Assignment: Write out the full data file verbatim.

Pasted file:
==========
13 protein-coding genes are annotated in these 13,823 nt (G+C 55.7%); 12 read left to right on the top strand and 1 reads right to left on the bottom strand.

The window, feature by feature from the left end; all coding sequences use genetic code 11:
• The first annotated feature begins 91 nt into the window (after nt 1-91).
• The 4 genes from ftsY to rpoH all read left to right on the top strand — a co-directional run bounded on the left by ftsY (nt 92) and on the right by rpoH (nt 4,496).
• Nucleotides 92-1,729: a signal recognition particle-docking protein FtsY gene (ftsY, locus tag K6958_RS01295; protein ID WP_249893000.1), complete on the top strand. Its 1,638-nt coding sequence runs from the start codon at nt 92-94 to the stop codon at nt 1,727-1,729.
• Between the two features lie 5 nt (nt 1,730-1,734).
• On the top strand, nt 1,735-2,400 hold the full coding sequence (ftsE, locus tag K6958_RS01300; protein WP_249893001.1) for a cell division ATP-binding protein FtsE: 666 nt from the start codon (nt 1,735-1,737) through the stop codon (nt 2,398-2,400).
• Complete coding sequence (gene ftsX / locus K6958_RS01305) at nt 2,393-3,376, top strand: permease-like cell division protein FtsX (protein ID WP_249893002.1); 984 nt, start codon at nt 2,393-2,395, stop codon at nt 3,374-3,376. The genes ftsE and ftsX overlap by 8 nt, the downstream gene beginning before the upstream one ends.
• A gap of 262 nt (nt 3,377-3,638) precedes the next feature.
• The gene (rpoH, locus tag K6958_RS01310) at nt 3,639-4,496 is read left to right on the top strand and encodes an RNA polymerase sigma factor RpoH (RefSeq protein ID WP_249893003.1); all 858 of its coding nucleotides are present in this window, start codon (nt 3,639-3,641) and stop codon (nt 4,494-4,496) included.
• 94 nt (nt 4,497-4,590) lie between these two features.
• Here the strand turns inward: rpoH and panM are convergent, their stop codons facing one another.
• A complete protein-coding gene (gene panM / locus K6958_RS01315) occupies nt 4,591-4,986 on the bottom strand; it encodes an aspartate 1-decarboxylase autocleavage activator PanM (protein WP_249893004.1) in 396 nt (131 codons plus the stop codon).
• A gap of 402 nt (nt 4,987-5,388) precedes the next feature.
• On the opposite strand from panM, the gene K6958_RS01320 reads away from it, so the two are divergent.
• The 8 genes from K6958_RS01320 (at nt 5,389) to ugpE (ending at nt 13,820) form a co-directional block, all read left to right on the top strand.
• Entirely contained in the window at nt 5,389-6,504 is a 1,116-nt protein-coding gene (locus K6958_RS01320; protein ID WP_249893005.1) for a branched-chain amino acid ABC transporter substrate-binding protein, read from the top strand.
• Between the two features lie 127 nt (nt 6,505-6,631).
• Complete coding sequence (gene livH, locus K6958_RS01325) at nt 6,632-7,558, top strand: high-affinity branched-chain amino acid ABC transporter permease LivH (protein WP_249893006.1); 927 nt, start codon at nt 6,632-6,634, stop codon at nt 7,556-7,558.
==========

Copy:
13 protein-coding genes are annotated in these 13,823 nt (G+C 55.7%); 12 read left to right on the top strand and 1 reads right to left on the bottom strand.

The window, feature by feature from the left end; all coding sequences use genetic code 11:
• The first annotated feature begins 91 nt into the window (after nt 1-91).
• The 4 genes from ftsY to rpoH all read left to right on the top strand — a co-directional run bounded on the left by ftsY (nt 92) and on the right by rpoH (nt 4,496).
• Nucleotides 92-1,729: a signal recognition particle-docking protein FtsY gene (ftsY, locus tag K6958_RS01295; protein ID WP_249893000.1), complete on the top strand. Its 1,638-nt coding sequence runs from the start codon at nt 92-94 to the stop codon at nt 1,727-1,729.
• Between the two features lie 5 nt (nt 1,730-1,734).
• On the top strand, nt 1,735-2,400 hold the full coding sequence (ftsE, locus tag K6958_RS01300; protein WP_249893001.1) for a cell division ATP-binding protein FtsE: 666 nt from the start codon (nt 1,735-1,737) through the stop codon (nt 2,398-2,400).
• Complete coding sequence (gene ftsX / locus K6958_RS01305) at nt 2,393-3,376, top strand: permease-like cell division protein FtsX (protein ID WP_249893002.1); 984 nt, start codon at nt 2,393-2,395, stop codon at nt 3,374-3,376. The genes ftsE and ftsX overlap by 8 nt, the downstream gene beginning before the upstream one ends.
• A gap of 262 nt (nt 3,377-3,638) precedes the next feature.
• The gene (rpoH, locus tag K6958_RS01310) at nt 3,639-4,496 is read left to right on the top strand and encodes an RNA polymerase sigma factor RpoH (RefSeq protein ID WP_249893003.1); all 858 of its coding nucleotides are present in this window, start codon (nt 3,639-3,641) and stop codon (nt 4,494-4,496) included.
• 94 nt (nt 4,497-4,590) lie between these two features.
• Here the strand turns inward: rpoH and panM are convergent, their stop codons facing one another.
• A complete protein-coding gene (gene panM / locus K6958_RS01315) occupies nt 4,591-4,986 on the bottom strand; it encodes an aspartate 1-decarboxylase autocleavage activator PanM (protein WP_249893004.1) in 396 nt (131 codons plus the stop codon).
• A gap of 402 nt (nt 4,987-5,388) precedes the next feature.
• On the opposite strand from panM, the gene K6958_RS01320 reads away from it, so the two are divergent.
• The 8 genes from K6958_RS01320 (at nt 5,389) to ugpE (ending at nt 13,820) form a co-directional block, all read left to right on the top strand.
• Entirely contained in the window at nt 5,389-6,504 is a 1,116-nt protein-coding gene (locus K6958_RS01320; protein ID WP_249893005.1) for a branched-chain amino acid ABC transporter substrate-binding protein, read from the top strand.
• Between the two features lie 127 nt (nt 6,505-6,631).
• Complete coding sequence (gene livH, locus K6958_RS01325) at nt 6,632-7,558, top strand: high-affinity branched-chain amino acid ABC transporter permease LivH (protein WP_249893006.1); 927 nt, start codon at nt 6,632-6,634, stop codon at nt 7,556-7,558.